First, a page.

Do new tires need to be balanced or is that just overcharging?

repair and maintenance

Absolutely. The wheel and the tire need to be balanced together, to avoid vibration, etc. Money well spent.

Yes, when you buy new tires you alway want to have them balanced. Unless something happens, I don’t do it again until the next set of tires.

Just as oil needs to be changed periodically in order to prevent engine damage, and just as the car’s exterior needs to be washed and waxed periodically in order to preserve the quality of the finish, tires need to be balanced–at least at the time of purchase.

In a perfect world, perhaps tires and wheels would be made with such precision that they did not need balancing, but in our imperfect world, tires do need to be balanced–if you want to have a smooth ride and smooth handling, if you want the tire tread to last as long as possible, and if you want to prevent some types of suspension/steering damage.

And, in case nobody mentioned it to you, the inflation pressure of those tires should be checked at least once a month, and the tires should be rotated every 5k to 10k miles (consult your maintenance schedule for details). Failure to take care of inflation and rotation will drastically shorten the tread life of the tires, and can also result in poor handling and reduced fuel economy.

All of this is just one small part of the maintenance of your car.


Yes you do, just like mounting. Goodyear usually provides lifetime balancing for every 10-15K which is a good opportunity to have them rotated at the same time for no additional charge.

New tires need to be balanced when installed, and they may need to be rebalanced periodically during their life.

Balancing is important, and it’s not overcharging.

And your bill also includes a charge for new valve stems. Why, you ask, can’t they just use the old ones? Well, we’ve been through this before. Just accept the fact that the tire dealers insist on installing new valve stems, and that doing so sometimes renders unnecessary a return trip by a dissatisfied customer.

Usually you want them balanced. If you aren’t somebody who wants to act normally, don’t have them balanced. If you could still get new tires for $30 each, you could just say no. I had a Ford Tempo which I didn’t respect and an 87 pickup truck and never balanced the 14 months worth of tires I bought. OK the truck tires lasted three years. I had no problems “that I knew of”. I mean the vehicles had no problems.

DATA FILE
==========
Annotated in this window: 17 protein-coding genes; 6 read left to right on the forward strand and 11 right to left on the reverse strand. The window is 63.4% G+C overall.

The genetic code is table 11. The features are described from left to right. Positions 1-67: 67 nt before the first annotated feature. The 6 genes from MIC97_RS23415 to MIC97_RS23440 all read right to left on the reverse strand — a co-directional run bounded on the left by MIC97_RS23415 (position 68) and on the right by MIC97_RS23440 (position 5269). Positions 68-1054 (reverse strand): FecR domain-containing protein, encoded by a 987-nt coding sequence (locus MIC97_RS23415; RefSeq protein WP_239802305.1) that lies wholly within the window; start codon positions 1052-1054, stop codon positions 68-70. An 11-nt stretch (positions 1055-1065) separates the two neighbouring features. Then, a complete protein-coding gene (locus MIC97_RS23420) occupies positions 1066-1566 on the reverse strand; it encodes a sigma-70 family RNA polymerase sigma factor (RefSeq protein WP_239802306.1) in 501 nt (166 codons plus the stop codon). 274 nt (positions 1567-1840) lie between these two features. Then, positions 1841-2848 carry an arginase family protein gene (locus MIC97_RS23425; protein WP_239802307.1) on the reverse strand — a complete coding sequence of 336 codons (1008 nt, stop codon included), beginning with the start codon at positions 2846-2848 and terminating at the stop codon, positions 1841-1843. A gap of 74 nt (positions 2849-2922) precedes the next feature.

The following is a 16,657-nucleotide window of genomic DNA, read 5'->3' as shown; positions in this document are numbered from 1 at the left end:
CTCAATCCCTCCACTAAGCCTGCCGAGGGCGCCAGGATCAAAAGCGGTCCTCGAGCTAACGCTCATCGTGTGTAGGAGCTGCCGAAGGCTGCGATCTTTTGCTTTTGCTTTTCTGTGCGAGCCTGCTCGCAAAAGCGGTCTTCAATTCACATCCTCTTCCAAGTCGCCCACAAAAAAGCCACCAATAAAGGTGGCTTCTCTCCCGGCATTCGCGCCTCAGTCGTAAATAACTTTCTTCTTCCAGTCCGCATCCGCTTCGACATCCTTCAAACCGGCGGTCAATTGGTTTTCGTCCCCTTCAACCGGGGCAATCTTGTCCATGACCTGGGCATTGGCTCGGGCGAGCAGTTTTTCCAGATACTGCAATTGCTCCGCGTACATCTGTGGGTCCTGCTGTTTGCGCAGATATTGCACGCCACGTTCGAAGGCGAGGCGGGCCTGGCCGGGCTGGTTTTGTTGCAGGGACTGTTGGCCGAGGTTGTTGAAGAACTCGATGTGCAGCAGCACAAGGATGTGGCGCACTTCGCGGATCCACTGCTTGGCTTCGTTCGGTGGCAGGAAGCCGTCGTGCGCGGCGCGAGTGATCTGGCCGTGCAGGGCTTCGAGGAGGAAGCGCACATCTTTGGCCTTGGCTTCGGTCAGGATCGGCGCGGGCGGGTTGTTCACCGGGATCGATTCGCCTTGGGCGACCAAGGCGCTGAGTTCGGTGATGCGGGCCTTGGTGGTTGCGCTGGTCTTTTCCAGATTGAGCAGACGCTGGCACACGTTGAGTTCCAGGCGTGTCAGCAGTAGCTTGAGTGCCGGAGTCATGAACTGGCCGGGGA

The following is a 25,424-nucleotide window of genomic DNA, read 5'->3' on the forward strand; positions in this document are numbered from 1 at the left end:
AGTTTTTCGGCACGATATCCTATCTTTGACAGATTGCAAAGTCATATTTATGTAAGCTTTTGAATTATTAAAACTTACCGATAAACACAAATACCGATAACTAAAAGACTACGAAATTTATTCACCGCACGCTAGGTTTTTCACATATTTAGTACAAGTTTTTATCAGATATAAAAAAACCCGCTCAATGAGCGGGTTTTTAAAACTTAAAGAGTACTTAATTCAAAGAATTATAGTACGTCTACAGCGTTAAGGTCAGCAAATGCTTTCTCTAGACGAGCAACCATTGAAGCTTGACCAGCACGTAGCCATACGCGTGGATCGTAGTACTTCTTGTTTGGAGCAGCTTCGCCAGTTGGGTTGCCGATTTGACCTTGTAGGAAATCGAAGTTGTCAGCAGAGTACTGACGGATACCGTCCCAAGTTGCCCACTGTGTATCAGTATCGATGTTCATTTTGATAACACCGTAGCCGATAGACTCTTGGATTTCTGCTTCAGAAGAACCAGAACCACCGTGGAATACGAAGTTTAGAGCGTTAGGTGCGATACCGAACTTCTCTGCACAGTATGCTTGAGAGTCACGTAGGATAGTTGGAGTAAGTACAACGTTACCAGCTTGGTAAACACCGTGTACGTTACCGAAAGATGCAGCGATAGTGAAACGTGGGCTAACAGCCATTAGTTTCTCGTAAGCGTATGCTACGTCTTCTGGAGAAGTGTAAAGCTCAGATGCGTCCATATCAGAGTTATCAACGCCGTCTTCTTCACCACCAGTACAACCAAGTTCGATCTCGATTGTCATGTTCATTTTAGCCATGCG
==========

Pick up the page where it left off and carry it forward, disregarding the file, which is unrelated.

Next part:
Now that I’m spending a lot more for tires, I have them balanced every time and buy the lifetime rotation/balance plan. I sleep a little better now.

Yes they need it. Some places will include it in the price, others will bill it separate.

Stems, balance, wheel alignment, always.
I can’t afford the cheap way.
I don’t have time to take the shortcut.

If you need those loose teeth to fall out and would prefer premature, uneven tire wear, the I’d skip the balancing. If you want to keep the teeth in place and maximize the mileage from the tires, then I’d go ahead with the balancing.

I have installed hundreds of tires, and I think I have put one on the balancer that didn’t need any weight added to it. Running your tires without balancing them will result in vibration and uneven tire wear, which will cause high levels of road noise. An added benefit of having them balanced is that this is a wonderful way of identifying a defective tire before you have the opportunity to drive on it. Balancing your tires is a necessary procedure if you want your vehicle to be pleasant to drive and want your new tires to last more than 15k miles. Definitely not overcharging or a waste of money.

I don’t get it. Every tire dealer I’ve ever used includes free mounting and balancing with each new tire purchase. The advertised price assumes these services are part of the deal. Dealers who would make them optional at extra charges would not be able to compete.

Ellenparsley99, are you doing business with someone who asks for additional balancing charges at the time of purchase?

The shop I buy my tires from (local, independent, not a chain) leaves the “extras” separated out - mount, balance, valve stems. Its not all that uncommon. The totals end up being the same anyway so the only difference is whether or not you’re told that there are charges built in for these things.

It depends. Are you asking about car or truck tires? Yes, car and truck tires should always be balanced. However, when I buy tires for my trailer, the shop says it isn’t normal to balance new tires on a trailer. If you are asking about motorcycle tires, they are generally balanced, but not the high speed balance they do for car tires.